Democratic congressional candidate Bryan Lentz accused a suburban school district of playing politics by canceling a visit from Democratic Vice President Joe Biden days before the midterm election -- a decision a school spokeswoman blamed on logistics.
Biden will campaign Wednesday for Lentz at a township recreation center in Wayne, rather than visit Radnor High School.
"We're sorry that our high school kids won't get to see the vice president,'' district spokeswoman Lisa Williamson said. "The logistics of the thing ... (were) starting to snowball.''
Lentz, a state representative, is in the home stretch of a close race against Republican Pat Meehan, a former U.S. attorney, for an open congressional seat in the Philadelphia suburbs.
His campaign manager said he had a deal to hold the rally at the school, and criticized the Republican-led school board for reversing the decision despite allowing partisan rallies in the past.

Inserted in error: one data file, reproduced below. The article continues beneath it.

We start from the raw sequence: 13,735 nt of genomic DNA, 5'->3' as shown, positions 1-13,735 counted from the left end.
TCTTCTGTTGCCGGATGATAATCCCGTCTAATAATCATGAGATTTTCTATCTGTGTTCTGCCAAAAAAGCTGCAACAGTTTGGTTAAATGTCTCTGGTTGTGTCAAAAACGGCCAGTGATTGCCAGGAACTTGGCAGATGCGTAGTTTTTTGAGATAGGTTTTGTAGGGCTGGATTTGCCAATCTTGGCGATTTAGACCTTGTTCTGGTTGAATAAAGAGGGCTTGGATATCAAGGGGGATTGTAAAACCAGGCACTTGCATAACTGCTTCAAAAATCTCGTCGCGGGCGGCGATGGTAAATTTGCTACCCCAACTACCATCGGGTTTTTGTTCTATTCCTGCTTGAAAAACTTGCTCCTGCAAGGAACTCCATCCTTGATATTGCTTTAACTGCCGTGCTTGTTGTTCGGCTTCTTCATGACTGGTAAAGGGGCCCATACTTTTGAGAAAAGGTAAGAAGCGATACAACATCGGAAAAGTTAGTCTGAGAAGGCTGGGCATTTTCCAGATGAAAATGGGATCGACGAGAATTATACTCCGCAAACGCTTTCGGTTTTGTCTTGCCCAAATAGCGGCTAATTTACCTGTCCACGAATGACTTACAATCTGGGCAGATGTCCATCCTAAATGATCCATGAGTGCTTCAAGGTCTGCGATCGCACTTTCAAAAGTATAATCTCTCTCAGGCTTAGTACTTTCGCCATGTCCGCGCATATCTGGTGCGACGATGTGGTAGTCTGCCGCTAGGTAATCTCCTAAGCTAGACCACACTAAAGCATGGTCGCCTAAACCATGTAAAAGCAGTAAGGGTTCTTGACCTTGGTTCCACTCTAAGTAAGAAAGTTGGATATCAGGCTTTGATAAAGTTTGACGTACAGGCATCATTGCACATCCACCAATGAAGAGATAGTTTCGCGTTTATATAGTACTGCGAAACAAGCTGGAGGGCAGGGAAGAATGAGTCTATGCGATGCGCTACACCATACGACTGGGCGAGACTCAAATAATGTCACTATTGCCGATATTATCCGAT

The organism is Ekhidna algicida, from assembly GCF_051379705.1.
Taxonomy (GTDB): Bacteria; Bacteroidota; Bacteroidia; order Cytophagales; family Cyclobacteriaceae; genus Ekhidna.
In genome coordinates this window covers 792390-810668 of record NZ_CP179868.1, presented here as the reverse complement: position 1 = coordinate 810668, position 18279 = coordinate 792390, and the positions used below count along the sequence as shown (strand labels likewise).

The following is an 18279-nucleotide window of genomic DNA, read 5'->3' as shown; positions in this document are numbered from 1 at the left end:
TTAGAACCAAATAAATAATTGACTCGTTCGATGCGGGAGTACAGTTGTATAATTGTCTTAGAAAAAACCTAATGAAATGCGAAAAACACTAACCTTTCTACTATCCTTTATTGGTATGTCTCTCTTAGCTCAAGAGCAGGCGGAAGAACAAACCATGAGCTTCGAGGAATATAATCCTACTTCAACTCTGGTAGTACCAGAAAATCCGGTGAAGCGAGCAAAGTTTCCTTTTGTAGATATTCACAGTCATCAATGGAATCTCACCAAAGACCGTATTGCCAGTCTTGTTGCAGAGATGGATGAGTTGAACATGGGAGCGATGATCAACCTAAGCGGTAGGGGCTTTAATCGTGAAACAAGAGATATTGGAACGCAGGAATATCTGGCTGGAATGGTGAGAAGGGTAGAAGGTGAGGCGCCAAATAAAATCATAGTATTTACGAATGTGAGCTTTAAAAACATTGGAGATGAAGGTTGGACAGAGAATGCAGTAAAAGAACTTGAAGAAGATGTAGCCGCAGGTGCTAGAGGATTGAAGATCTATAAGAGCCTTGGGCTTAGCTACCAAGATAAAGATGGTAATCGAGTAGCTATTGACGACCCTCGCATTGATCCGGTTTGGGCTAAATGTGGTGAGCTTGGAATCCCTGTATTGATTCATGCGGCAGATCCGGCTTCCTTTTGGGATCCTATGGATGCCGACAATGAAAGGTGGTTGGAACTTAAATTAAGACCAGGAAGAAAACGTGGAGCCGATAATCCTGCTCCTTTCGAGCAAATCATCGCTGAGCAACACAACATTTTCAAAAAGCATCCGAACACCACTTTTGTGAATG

"It's absolutely outrageous that the vice president of the United States would be prevented from speaking at a public high school,'' said Kevin McTigue, Lentz's campaign manager.
Five Republicans and four Democrats serve on Radnor's nine-member board. Seven agreed the rally should not be held during school hours, with students and staff expected to attend, according to board member Pattie Booker.
"Using our kids as a backdrop for a campaign rally (is) totally inappropriate,'' said Booker, a Republican.
Brucie Rapoport, a Democrat on the board, disagrees, although she concedes the event is clearly partisan.
"Our students should have every living history lesson that we can afford them,'' Rapoport said.